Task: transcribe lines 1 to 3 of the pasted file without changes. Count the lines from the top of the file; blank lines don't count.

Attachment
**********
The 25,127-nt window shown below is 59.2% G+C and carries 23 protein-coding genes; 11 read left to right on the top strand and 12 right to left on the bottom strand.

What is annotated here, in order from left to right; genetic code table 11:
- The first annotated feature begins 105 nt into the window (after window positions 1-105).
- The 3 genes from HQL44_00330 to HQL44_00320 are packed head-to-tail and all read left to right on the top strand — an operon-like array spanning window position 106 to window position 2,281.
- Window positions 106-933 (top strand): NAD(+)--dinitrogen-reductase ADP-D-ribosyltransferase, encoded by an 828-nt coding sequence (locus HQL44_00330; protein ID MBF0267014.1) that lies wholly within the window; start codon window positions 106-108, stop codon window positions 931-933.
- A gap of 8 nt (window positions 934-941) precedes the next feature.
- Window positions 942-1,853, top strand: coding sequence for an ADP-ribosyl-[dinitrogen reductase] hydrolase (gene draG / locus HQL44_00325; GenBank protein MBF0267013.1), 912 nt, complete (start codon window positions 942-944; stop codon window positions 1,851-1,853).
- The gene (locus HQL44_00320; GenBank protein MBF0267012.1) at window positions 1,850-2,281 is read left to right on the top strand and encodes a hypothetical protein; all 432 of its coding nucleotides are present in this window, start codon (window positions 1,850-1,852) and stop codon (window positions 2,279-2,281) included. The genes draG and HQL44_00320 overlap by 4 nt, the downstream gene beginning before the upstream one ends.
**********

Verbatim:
The 25,127-nt window shown below is 59.2% G+C and carries 23 protein-coding genes; 11 read left to right on the top strand and 12 right to left on the bottom strand.

What is annotated here, in order from left to right; genetic code table 11:
- The first annotated feature begins 105 nt into the window (after window positions 1-105).